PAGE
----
Early Home Health Interventions May Reduce Sepsis Readmission Rates

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Researchers working with the Center for Home Care Policy & Research at the Visiting Nurse Service of New York, and the University of Pennsylvania School of Nursing, did a study to determine if early home health interventions could lower the number of sepsis-related re-hospitalizations. The findings were published in the August 2019 issue of Medical Care.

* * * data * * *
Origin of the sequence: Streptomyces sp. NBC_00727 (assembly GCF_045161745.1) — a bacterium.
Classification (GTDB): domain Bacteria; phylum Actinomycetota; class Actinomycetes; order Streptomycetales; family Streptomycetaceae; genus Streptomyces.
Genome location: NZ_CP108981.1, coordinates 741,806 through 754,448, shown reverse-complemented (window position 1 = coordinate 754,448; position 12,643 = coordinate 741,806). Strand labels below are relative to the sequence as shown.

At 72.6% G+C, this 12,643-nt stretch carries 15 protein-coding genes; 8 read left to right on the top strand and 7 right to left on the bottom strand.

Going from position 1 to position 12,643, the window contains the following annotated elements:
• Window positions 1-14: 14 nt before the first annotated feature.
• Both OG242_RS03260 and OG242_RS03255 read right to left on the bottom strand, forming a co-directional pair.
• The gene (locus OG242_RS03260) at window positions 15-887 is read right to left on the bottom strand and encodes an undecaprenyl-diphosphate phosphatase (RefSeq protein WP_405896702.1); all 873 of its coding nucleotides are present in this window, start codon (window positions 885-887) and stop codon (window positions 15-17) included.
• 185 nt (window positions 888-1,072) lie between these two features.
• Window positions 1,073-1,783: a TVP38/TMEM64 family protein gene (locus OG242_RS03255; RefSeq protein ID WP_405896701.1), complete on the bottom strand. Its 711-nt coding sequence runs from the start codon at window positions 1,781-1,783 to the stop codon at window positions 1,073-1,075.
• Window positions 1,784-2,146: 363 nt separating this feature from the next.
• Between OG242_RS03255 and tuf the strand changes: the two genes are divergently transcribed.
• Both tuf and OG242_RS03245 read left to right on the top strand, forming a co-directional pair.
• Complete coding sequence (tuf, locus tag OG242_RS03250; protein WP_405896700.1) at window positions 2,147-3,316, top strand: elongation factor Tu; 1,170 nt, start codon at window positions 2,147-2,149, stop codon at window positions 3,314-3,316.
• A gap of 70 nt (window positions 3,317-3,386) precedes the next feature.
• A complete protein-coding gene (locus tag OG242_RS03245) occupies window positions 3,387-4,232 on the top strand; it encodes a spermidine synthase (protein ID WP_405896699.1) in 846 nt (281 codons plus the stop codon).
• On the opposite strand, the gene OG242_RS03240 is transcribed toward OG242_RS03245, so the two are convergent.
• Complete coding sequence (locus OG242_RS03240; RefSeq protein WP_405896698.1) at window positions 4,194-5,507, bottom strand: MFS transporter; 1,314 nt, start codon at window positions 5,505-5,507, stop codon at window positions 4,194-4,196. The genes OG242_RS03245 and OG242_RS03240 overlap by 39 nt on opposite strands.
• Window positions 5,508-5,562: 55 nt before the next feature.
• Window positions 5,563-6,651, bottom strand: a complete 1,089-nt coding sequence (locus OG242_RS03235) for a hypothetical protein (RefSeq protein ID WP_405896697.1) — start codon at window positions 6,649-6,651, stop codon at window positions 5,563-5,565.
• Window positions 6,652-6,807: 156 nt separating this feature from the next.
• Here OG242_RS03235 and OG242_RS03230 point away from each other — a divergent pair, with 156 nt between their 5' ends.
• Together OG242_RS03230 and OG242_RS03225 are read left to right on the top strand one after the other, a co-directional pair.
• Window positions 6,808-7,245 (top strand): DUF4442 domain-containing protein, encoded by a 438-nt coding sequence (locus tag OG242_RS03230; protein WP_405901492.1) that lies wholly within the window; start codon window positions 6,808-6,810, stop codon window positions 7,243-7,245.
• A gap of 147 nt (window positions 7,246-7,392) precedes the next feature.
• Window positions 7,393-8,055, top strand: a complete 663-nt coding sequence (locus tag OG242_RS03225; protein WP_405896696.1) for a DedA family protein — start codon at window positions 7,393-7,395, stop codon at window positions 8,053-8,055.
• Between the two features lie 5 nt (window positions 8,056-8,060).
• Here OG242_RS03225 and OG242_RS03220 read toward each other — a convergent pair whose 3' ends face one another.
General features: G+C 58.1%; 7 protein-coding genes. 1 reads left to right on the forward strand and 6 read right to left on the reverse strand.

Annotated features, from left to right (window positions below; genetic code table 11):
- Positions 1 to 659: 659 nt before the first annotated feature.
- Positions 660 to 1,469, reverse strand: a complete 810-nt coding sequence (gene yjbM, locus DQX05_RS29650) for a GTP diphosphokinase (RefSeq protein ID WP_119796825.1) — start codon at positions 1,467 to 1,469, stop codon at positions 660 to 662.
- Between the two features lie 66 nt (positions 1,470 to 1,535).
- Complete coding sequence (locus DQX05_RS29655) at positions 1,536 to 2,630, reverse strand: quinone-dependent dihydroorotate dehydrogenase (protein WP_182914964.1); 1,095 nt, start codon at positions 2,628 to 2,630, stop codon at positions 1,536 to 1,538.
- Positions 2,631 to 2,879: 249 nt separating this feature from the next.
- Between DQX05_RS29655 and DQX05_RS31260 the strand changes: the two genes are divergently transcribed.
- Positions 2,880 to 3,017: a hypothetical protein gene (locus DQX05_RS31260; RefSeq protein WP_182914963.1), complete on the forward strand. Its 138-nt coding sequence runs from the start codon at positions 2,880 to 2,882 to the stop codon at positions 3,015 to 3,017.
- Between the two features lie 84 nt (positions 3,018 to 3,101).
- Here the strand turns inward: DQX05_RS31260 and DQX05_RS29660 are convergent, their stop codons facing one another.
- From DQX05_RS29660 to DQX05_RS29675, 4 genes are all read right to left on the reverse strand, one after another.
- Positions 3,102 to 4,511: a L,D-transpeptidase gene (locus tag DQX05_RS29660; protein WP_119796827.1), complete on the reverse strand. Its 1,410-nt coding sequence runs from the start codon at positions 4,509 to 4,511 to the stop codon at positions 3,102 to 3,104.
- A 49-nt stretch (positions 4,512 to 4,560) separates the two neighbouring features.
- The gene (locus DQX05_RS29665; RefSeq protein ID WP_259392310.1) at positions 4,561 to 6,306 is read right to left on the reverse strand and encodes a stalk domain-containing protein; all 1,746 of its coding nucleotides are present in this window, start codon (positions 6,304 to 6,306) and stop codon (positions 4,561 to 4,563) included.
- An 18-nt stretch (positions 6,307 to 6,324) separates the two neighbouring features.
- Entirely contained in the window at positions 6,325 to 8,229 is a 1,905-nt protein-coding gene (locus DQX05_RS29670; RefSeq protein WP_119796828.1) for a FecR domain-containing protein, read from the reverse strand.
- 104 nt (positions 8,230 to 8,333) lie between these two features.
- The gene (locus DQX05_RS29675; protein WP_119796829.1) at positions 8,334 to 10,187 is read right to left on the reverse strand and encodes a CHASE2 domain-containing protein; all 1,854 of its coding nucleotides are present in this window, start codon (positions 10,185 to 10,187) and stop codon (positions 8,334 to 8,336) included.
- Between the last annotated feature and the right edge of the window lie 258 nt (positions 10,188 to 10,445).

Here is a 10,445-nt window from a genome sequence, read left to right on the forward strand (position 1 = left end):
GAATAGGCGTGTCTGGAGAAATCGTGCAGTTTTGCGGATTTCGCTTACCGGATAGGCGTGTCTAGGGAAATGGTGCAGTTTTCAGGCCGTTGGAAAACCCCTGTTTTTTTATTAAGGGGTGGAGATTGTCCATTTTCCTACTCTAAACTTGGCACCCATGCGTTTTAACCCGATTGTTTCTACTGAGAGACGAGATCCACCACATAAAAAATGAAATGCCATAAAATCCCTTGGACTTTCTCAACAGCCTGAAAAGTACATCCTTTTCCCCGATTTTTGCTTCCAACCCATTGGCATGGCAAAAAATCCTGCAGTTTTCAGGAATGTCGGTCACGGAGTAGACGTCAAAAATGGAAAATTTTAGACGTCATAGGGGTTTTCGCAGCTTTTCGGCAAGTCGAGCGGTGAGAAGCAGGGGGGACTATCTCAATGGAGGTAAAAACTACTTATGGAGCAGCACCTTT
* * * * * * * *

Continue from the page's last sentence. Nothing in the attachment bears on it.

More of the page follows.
The researchers looked at records of over 170,000 severe sepsis or septic shock survivors from across the United States. About 57% were women, most were seniors, and many had other health problems aside from having survived sepsis. Almost half of the study group (44.7%) were visited by a nurse the day they were discharged from the hospital or the day after. They were visited again by a nurse at least once within their first week at home. This was the nursing protocol. Eleven percent of the study group had the doctor-only protocol. This included seeing a doctor once within the week of discharge. Just over 28% received both protocols and over 16% had neither the nursing nor the doctor protocols. At the end of the study, the researchers didn’t see any marked improvement among patients who only saw the nurses or only the doctor. However, the group that was part of both protocols, seeing a nurse and a doctor, saw a drop in hospital readmissions, by 7 percentage points.

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